Nobel Prize recipient Dr. Roger Sperry says that the spine is the motor that drives the brain. According to his research “90% of the stimulation and nutrition to the brain is generated by the movement of the spine.” Only 10% of our brain’s energy goes into thinking, metabolism, immunity, and healing. Dr.Roger Sperry demonstrated that 90% of brain energy goes into processing and maintaining the body’s relationship with gravity.
Problems in the body occur when the curves of the spine and posture are off neutral. Thus meaning each curve should be 30-35 degrees according to shaffeur. This effects everything from breathing to organ and muscle function, nervous system disposition and many more.
“Ideal Posture is the state of muscular and skeletal balance which protects the supporting structures of the body against injury or progressive deformity, irrespective of the attitude in which these structures are working or resting. It is during a state of ideal posture that the muscles will function most efficiently”. Paul Chek
We think of thee spine as three curves cervical, thoracic and lumbar. The average person spends a minimum of 4 hours slumped either at a computer, driving or on the sofa resulting in a ‘forward head posture’.
This ‘forward head posture’ can add up to 30 pounds of abnormal leverage pulling the entire spine out of alignment and may result in the loss of 30% of vital lung capacity,” says University of California’s director of physical medicine and rehabilitation, Rene Cailliet.
As forward head posture decreases lung capacity it affects the body from effectively oxygenating cells. This can lead to asthmatic conditions, blood vessel problems and heart disease. The oxygen deficit affects the entire gastrointestinal system leading to altered nutrient absorption and peristaltic activity. Lowered oxygen states also decrease endorphin production turning the perception of non-painful sensation into pain experiences.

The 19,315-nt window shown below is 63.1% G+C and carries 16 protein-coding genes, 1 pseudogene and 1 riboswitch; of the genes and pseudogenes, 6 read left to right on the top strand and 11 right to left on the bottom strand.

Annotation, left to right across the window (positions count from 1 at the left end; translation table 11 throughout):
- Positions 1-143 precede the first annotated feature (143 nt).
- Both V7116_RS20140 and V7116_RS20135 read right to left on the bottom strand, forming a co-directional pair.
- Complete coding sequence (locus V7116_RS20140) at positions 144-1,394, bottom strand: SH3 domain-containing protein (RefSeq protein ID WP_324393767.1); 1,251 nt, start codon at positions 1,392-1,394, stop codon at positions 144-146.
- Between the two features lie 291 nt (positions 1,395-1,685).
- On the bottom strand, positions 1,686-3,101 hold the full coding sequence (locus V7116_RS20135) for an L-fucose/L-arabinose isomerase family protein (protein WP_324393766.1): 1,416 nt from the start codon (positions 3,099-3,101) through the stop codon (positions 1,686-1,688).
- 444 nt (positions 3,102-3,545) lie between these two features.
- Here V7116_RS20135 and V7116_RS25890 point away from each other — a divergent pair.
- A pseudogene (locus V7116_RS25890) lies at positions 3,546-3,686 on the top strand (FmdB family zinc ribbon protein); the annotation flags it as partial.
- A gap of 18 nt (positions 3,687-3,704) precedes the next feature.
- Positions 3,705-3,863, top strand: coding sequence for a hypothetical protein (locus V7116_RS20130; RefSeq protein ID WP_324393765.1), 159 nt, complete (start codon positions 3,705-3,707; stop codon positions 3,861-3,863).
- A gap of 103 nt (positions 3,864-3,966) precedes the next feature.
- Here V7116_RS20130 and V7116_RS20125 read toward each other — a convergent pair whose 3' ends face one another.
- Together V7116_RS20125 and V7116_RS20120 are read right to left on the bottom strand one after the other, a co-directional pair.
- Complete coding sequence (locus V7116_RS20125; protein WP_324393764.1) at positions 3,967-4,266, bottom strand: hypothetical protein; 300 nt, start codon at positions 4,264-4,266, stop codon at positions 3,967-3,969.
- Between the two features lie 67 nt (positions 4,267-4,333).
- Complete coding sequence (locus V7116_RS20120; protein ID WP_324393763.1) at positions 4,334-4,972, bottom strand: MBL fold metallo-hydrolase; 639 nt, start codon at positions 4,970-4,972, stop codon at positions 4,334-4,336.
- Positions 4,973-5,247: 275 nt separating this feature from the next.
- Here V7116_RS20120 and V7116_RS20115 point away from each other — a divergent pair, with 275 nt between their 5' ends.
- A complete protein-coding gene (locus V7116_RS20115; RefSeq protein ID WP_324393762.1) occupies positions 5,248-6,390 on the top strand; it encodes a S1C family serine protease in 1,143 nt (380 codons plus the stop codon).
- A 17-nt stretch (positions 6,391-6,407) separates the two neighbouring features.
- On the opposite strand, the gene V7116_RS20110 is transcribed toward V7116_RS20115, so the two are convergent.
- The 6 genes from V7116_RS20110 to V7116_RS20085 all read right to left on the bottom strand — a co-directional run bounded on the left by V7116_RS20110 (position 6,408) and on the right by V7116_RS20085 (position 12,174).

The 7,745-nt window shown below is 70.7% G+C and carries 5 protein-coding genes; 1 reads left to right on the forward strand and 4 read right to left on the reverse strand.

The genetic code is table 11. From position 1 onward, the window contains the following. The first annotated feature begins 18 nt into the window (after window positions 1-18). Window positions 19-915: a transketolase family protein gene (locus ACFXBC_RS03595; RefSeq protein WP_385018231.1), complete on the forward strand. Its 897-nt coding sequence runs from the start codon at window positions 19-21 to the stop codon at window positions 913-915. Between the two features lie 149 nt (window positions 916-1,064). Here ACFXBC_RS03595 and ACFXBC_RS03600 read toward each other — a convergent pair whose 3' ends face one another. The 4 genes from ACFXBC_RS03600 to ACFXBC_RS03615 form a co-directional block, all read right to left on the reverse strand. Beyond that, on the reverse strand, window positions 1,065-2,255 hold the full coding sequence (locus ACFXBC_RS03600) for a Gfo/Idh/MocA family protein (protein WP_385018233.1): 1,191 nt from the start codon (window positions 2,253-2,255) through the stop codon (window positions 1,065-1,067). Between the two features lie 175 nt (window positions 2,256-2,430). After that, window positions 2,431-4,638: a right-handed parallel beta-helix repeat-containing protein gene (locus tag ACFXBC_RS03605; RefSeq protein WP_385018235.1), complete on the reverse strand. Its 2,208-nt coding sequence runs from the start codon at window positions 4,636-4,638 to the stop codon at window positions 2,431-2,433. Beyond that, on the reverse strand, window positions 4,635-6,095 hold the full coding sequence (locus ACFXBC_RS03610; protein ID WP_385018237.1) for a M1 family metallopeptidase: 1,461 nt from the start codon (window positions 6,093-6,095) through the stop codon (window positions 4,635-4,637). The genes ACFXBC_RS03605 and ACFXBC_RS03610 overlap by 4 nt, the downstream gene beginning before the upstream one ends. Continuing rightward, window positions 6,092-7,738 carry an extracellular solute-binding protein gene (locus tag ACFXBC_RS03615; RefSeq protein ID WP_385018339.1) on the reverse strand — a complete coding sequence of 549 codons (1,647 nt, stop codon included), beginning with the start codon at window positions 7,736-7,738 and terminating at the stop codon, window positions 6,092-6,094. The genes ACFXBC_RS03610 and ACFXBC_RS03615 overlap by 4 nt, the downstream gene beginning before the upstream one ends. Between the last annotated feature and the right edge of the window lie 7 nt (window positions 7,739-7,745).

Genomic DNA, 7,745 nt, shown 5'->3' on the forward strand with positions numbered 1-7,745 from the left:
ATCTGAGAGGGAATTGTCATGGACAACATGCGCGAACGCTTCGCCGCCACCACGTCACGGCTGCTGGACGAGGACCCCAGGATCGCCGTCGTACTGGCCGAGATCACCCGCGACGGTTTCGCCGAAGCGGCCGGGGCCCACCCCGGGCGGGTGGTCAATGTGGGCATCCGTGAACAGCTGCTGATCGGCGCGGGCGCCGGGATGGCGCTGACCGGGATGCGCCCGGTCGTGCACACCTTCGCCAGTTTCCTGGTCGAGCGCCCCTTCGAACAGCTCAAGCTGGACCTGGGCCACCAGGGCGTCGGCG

Upper cross syndrome shows the effects of imbalance between the trunk flexors and trunk extensors. As the abdominal musculature become progressively stronger than their antagonists, the following postural aberrations may be seen A) short and tight upper abdominal musculature, B) a depressed sternum, C) a forward head, and D) an increased thoracic kyphosis, often with it’s apex at T7-9.
Lower cross syndrome is shortening of the lumbar erectors, iliopsoas, rectus femoris and tensor fascia latae with lengthening of the lower abdominal musculature, hamstrings, thoracic extensors and superficial cervical flexors. This posture is frequently seen in exercisers who spend a lot of time in the gym exercising with unbalanced programs.
It is very important to stretch tight muscles prior to exercising but not static stretching , dynamic stretching. This is because static stretching sedates the central nervous system. It has been shown by Janda(The Neurobiologic Mechanisms in Manipulative Therapy) that tonic muscles have a propensity for shortening and tightening, often becoming facilitated. Phasic muscles have a propensity for lengthening and weakening. If a muscle group becomes facilitated, it will try to take over the function of synergistic and antagonistic muscles, resulting in perpetuation of muscle imbalance andoften overuse injury to the facilitated muscles.
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